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Campaspe PCP Chronic Disease Management Introduction

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Presentation on theme: "Campaspe PCP Chronic Disease Management Introduction"— Presentation transcript:

1 Campaspe PCP Chronic Disease Management Introduction
Campaspe Primary Care Partnership The aim of this presentation is to provide an introduction chronic disease management and many of the underlying principles of consumer self management. Self management is the main factor to consider in chronic disease management. The many services available within the community only support the individual in their own journey of living with a chronic disease for the rest of their life. They are not in care but managing at home with the support networks available and minimal admissions for acute care.

2 Objectives To introduce the principles of ICDM
To increase understanding of goal setting and where it fits the consumer self management To introduce opportunities for workforce capacity building 2

3 Integrated Chronic Disease Management - Principles
Person centred care Consumers active partners Increasing choice and control Providing right care in the right place at the right time Proactively promoting health Chronic disease self management requires the consumers to make many changes in their lives. While many clients make changes in the short term, most find it hard to maintain these changes. To support consumers to make lasting changes, health professionals need additional skills in CDSM. The Health Professional is there to support the consumer rather than tell the consumer what they must do. This requires a different way of thinking for many HP who have been trained in the acute medical model. The principles of CDSM are person centred care. The consumer is the main player with the HP as the support. Consumers participate in all the decisions about their own care. Must consider what the consumer sees as a problem and what they want to achieve. This gives them some choice in what they do. By having some control over the choices they make gives the consumer by in to the process. More likely to achieve something if it is their own choice. By supporting the consumer to get the right care at the right place at the right time may seem idealistic but that is the aim. In rural services some times that cannot be provided within our local service but if the consumer is actively engaged they may be supported in overcoming the barriers and obtaining that elsewhere. All of these concepts aim to support the consumer to be as well as possible and manage their on going health issues.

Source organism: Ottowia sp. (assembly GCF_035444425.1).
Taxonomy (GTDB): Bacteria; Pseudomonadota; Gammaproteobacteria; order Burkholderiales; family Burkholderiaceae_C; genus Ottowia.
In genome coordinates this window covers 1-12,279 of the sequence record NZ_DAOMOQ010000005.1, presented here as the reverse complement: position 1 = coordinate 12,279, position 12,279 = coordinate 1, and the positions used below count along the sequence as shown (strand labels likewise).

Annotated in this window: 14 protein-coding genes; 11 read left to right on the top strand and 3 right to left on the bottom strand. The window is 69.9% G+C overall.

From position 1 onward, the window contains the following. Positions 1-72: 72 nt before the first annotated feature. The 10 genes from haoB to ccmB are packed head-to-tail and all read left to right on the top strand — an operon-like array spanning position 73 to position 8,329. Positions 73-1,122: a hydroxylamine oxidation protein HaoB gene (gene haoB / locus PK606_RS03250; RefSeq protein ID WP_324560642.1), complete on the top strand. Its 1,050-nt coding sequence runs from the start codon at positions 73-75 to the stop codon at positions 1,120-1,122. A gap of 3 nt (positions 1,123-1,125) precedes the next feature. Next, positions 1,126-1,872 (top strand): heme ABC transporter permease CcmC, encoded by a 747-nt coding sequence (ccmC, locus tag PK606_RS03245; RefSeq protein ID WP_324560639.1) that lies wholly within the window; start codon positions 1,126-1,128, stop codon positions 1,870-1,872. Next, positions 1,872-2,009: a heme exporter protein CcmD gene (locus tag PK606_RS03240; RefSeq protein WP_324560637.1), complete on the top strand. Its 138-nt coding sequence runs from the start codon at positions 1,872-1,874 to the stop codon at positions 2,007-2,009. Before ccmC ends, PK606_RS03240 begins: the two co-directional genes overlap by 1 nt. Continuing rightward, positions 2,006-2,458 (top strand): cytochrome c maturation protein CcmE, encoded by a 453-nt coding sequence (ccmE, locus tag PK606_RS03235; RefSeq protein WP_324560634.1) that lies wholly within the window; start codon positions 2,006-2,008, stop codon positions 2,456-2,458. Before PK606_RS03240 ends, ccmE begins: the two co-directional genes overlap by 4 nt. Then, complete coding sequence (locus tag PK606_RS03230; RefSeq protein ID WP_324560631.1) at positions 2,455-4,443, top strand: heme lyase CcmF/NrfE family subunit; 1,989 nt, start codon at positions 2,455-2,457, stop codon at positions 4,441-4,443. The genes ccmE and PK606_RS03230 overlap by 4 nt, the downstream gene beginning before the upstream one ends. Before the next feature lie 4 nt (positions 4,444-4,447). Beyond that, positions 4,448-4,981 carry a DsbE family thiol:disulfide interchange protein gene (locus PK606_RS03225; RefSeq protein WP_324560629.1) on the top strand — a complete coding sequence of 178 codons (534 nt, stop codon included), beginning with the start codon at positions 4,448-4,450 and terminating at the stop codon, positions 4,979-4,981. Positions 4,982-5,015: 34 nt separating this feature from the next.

4 Chronic Disease Self Management
CDSM support Philosophy or approach to working with people Not any one specific intervention CDSM is an approach to working with people rather than a specific intervention. Working with consumers in the community requires the health professional to move away from the traditional acute model that many professions are based on. The consumer should be encouraged to make changes in their own life to give them the skills to manage their ongoing health issues. Many things the consumer must do every day may seem simple but can have great outcomes on their overall health. Learning to take medications correctly, eating well, and getting some regular planned exercise are or seemingly simple things that will allow the consumer to manage their own health. For the HP CDSM is a philosophy or ideal. It is the general approach to working with people rather than one specific intervention. It is not what the HP does for the consumer but what they can support the consumer to do for themselves. It is not just directing consumers to make the changes in their lifestyle. Rather it is facilitating the consumer to choose to make these changes. Educating the consumer to give them the knowledge to choose to make the changes for themselves. It is important to remember that not all consumers or HP are at the same stage in ability or willingness to make these changes. Each consumer is an individual and as such may all need to be treated differently. The right care in the right place at the right time.